After an 8-year absence, the man behind Pink Triangle is back With a shape and color reminiscent of one of those pulsating blobs from a ps ychedelic light show , the Funk Firm Funk Vector —and just tr y to top that name —is , if nothing else , a most eye-catching design . But the $1950 Funk is more than just a funky shape with a funky name; it’s also a very good sounding turntable that springs from one of our most original thinkers on vinyl playback, Arthur Khoubesserian, the man behind Pink Triangle.
Seasoned audiophiles will recall the Pink Triangle turntables that were in production from roughly 1983 to 1999. They, too, were rather unusually shaped things that became known for certain design innovations, at least one of which has become nearly ubiquitous—the bare (as in no mat) acrylic platter. Before Pink Triangle came along, most LPs sat on platters made of metal or some other rigid surface covered with a felt, cork, rubber, or other type mat to dampen vibration as well protect the LPs underbelly. Reckoning that non-matted and undamped acrylic would create a superior record/platter impedance match, Khoubesserian and Pink Triangle pioneered the acrylic platter. He added other twists, too, such as inverting the main bearing and mounting a low-vibration DC motor directly on the turntable’s sub-chassis (AC motors were the accepted standard for belt drives of the day).
After an 8-year absence from manufacturing—if not audio itself—Khoubesserian is back. And he’s lost none of his fiery, freethinking spirit. As he did at Pink Triangle, Khoubesserian, who holds a degree in physics and has two patents pending on the Funk design, continues to rethink the turntable. For example, that blobby form isn’t strictly for visuals. Computer measurements showed Khoubesserian that this particular shape— basically a round-edged triangle—was less resonant than a more conventional rectangular plinth (though those, too are becoming less common). As he put it in an e-mail exchange: “If we look at turntable plinths in particular, these are excited from the outside world by their point of contact—the feet. This makes them like an NXT speaker with an exciter, except that now we have not one exciter but 3 or 4! And so we run the risk of hitting a high ‘Q’ point when our arm is then subjected to a less than stable platform. By focusing on reducing the dominant modes we have given our arm (and hence cartridge) an easier ride. Funk’s plinths have far more complex modes with no simple solutions (or eigenvalues), at the same time creating a more interesting visual product for us to enjoy.”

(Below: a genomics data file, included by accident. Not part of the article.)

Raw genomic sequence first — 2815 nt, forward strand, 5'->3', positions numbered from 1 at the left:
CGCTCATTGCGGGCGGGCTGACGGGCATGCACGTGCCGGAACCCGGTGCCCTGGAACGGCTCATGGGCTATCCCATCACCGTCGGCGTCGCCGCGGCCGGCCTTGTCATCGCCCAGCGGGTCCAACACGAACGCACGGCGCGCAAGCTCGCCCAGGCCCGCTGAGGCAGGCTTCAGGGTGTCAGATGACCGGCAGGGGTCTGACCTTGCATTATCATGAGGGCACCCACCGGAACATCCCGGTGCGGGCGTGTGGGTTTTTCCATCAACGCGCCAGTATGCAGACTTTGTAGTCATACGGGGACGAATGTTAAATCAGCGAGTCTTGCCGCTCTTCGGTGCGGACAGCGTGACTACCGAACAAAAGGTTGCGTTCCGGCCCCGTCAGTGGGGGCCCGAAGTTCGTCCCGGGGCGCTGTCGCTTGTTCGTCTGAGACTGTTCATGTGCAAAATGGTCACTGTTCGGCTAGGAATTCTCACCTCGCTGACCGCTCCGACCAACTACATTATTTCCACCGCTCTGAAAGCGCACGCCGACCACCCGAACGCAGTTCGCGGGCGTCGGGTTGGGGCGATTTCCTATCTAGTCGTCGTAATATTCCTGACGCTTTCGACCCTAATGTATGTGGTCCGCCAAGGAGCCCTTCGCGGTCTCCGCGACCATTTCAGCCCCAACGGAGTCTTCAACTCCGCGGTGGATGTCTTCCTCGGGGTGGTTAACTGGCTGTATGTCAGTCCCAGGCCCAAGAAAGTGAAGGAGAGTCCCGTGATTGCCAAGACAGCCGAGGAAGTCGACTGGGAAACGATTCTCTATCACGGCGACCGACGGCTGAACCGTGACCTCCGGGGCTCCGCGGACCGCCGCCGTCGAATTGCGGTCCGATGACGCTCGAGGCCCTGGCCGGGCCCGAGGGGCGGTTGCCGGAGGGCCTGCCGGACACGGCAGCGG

Moving beyond his innovative acrylic platters, Khoubesserian is now using a new lightweight material he calls Achromat. While I still don’t know exactly what this stuff is, and a patent is pending, Khoubesserian’s colorful comments remain eminently quotable: “I find it odd that since I invented the impedance-matched record interface in the form of the acrylic platter back in 1980, people have not beaten me at my own game. Goodness knows that I spent enough time telling everyone how good it was and more importantly how good it wasn’t! It shouldn’t have taken too much effort to work it out from there...should it? Surprisingly, experiments with solid vinyl were not as good as I would have hoped. So the search was on. We can ‘turn over’ a problem in our mind, whilst asleep, whilst driving, getting our rocks off, or whenever. So just thinking out the physics of the vibrations passing into the platter was to me akin to thinking about lying in bed. Get the mattress wrong and it’s uncomfortable; considering a memory-foam bed and how it works, with all the bubbles acting as a transmission line to dissipate the energy, provided a viable answer. All that was then left was to create the physical form to suit records rather than our soft squiggy carcasses! And the result? Achro. It is a pain to deal with—acrylic is far better behaved and more consistent. The stresses in the fine walls all come out variably; it does its best to confound us in our attempts to machine it and so on but the results more than justify the effort.”